For ten years, Lindy has resided in her current longterm care facility without receiving a card or a visitor. It took a few hours to drive up from the Bay Area, enough time to remember our girlhood friendship and consider she’s been locked up forty-nine years. I came up with nothing new.
The building looks like a clean doctor’s office with a large lobby and locked doors. Cheerful wall posters wish for a Merry Christmas, and a lit tree stands in a corner. People are friendly, and everybody knows everybody.
Lindy sits with her walker in another part of the facility where residents hang out. She’s got short white hair cut in a darling style, perky little earrings, and a pretty flower in her headband. She wears a zipped up hot pink parka, matching pink tennis skirt, bare legs, and short pink socks with tennis shoes. She needs some help from her chair, but once she’s up, Lindy’s mobile and walking around. Her eyes brighten when she sees me, but I don’t know if it’s for me or for the bag of presents I have for her.
She has no guile, not pretending to be someone other than herself. I hand over my manuscript Mama’s Little Firecracker, telling the caseworker that Lindy’s story is scattered throughout it, since we grew up together, but it’s mostly my autobiography. The caseworker wants to know more about her patient, so maybe I helped Lindy in some way. I hope so.
I told Lindy I would finish writing and bring it to her one day. Today’s the day.
The smoking area is used throughout the day with times posted over the nurse’s station. It’s smoke time, so we go outside double doors onto a long concrete patio with several other patients. Lindy’s roommate follows us out and opens her jacket to show me her sweatshirt with, “It is what it is” scrolled across her front. Isn’t that the truth!
I watch Lindy smoke. She takes a filtered cigarette and removes the filter from the brown paper section with her fingernail, and smokes without a filter, like we did as kids. No pressured urgency, no fanfare. I stand beside Lindy while she takes her time inhaling and rolling the tip around to smooth it into a point.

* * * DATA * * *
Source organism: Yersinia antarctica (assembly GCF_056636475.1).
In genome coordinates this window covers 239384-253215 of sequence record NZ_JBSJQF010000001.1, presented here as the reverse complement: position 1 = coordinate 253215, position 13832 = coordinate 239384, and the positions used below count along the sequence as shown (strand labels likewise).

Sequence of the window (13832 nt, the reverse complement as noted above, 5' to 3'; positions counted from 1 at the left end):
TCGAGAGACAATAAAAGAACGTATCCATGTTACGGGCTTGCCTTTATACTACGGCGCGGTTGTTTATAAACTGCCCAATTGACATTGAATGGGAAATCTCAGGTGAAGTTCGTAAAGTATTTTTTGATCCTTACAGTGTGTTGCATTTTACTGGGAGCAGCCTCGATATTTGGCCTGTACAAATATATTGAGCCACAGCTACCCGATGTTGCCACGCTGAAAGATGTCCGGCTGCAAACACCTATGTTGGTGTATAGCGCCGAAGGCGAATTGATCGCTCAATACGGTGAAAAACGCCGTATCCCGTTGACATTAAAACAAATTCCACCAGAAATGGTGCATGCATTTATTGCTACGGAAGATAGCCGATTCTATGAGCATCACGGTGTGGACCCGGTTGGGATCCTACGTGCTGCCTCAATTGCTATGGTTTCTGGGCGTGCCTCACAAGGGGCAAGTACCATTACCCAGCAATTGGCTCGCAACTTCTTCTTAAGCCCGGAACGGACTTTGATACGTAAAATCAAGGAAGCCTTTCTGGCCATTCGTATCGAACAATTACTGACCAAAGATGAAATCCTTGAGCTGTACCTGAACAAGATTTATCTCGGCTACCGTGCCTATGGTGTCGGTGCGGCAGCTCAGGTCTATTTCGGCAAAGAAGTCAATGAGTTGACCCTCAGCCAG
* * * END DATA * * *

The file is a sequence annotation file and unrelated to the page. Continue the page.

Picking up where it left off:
After smoking, her caseworker accompanies us to a table near her office, offering a quieter place to open presents, and she leaves us. I still get a kick out of watching Lindy open up boxes to see what’s inside.
I ask to take a couple of photos with my phone. In the first, she scowls, and it’s clear she’s without teeth. She brightens up standing next to her caseworker, who smiles broadly, super happy that Lindy has a visitor after ten years. The third photo is the two of us standing together looking at the caseworker taking the photograph. It’s remarkable to see Lindy’s face go from scowl to smiling, with her beautiful green eyes. She looks like her mother more than ever, and I look even more like mine.
Lindy acts satisfied by the gifts, and takes time to open them. I brought nothing great, a shortbread cookie tin, fleece clothes and a small purse with some lipsticks. She asks me to carry the gifts back to her room. We ramble side by side, back through a corridor to a nice wing of rooms. Her bed is made and her clothes are folded on a chair beside it. There are more clothes inside a small closet next to her roommate, like a college dorm. She says, “You can go now,” so that’s my cue. We mosey back to the nurse’s station, and I say goodbye.
The roommate’s shirt says it all, It is what it is.